Living with a urea cycle disorder (UCD) doesn’t have to keep you from enjoying your life and doing the things you love if you learn how to manage it. When it comes to exercise and travel, here are some tips to help you stay active and on the go.
Did you know that some exercises and activities could cause ammonia levels to become dangerously high? Whether you’re indoors or outdoors, here are some exercise tips and advice for staying healthy while you have some fun.
Hear Mykah’s story about her UCD diagnosis and advice for others.Read transcript
My name is Mykah. I do have a rare condition called OTC deficiency. I’ve had it since I was about 8 or 9. That’s when I was diagnosed.
Before the diagnosis, um, I started, like, feeling really light-headed, and I was always having headaches that were swarming my head. And at first I was like, I thought it was like, okay, maybe this is just gonna come and then go away, but it actually didn’t.
And then I finally was like, okay, let me just tell my parents and maybe, um, see if there’s anything wrong with me. Maybe I need to be on some sort of medication.
So, um, after that, um, they brought me to a doctor and we, um, I just pretty much answered all their questions, and they ran some DNA tests to see if I had the same condition as my little sister. Come to find out that I did.
I watched her grow tremendously. But she definitely has always been, like, super strong and a, like, one of the bravest people I’ve known in my whole life.
Whenever I come home from school, I make sure that if I make myself something, I’ll always make her something, too, and that if I’m thirsty, I’m like, well, she’s probably thirsty, too. So, I’m just going to offer her something to drink because she doesn’t always ask. So, I always just like, do my best, like, to put myself in her shoes.
I remember one time I had an episode at school, which is the first and only time I’ve been hospitalized. We were playing basketball, and I didn’t want to be the kid who had to sit out while everybody else was working really hard. I wanted to keep going...At a point, I was, like, walking around, talking to people, and they were like, Mykah, are you okay?... I think you need to go to the nurse.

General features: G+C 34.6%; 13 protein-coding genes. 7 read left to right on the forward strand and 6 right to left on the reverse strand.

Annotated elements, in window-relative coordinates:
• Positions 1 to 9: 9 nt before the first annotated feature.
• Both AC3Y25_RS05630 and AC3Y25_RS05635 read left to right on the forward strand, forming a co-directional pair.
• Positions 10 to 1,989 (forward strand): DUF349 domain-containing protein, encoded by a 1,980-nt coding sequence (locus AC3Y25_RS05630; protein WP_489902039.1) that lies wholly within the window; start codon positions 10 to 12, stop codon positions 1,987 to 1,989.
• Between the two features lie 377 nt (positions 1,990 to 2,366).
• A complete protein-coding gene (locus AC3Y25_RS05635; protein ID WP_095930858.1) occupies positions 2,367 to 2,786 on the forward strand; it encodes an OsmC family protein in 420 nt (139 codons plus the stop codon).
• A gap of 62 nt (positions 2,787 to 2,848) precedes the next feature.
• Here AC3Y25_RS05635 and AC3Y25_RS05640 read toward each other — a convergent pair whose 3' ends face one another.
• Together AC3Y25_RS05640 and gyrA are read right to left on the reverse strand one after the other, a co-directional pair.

And I could tell that, like, I was kind of wobbly. I couldn’t really stand too much on my own. My parents came. I remember sitting there and, like, kind of, like, being woozy. So whenever I went to the hospital...I told them everything that happened. One of the main things that I told them was that I wasn’t drinking a lot of water. I did have some, but definitely not enough for the amount of running that we were doing. And my doctor told me that that wasn’t good, and that I should intake a lot of water from now on, especially with me being an athlete.
Some advice I would give to a teenager, when it comes to overprotective parents—I would say reassure them that you’re growing physically and mentally. And that you are becoming more responsible and more mature.
Also, listen to everything they have to say, and make sure you, you just get as much information about your condition and ask as many questions as possible.
Some advice that I have for parents is to stay calm and really just take a deep breath in, because at some point in their life…they would eventually have to do all this stuff on their own. Just ease into the process.
If I could give advice to my younger self, it would definitely be to continue to have hope, and just not think of the worst or all the bad outcomes or possibilities.
Just know that it’s going to be okay. Your life may be different from everybody else’s, but it’s definitely going to be, definitely going to be worth it.
Take it easy when exercising
Whether jogging through the park or playing tag on the playground, intense physical exercise causes the body to use lots of energy. Your body uses stored protein to create this energy, and using too much of that stored protein can cause ammonia levels to rise to unsafe levels.
Amy, an adult patient living with a UCD, listens to her body and her doctor so she doesn't push herself too far when exercising. “I worked with my doctor, and we came up with a light running program that doesn't cause my ammonia levels to go up,” she says.
School-aged children who can't join in gym activities or race around during recess can feel left out. One mother worked with her daughter's school and came up with an easy solution. “During those times when it's too hot to run around on the playground, she gets to pick a classmate who can play games with her indoors,” she explains. “The kids think it's cool to be picked to hang out with her.”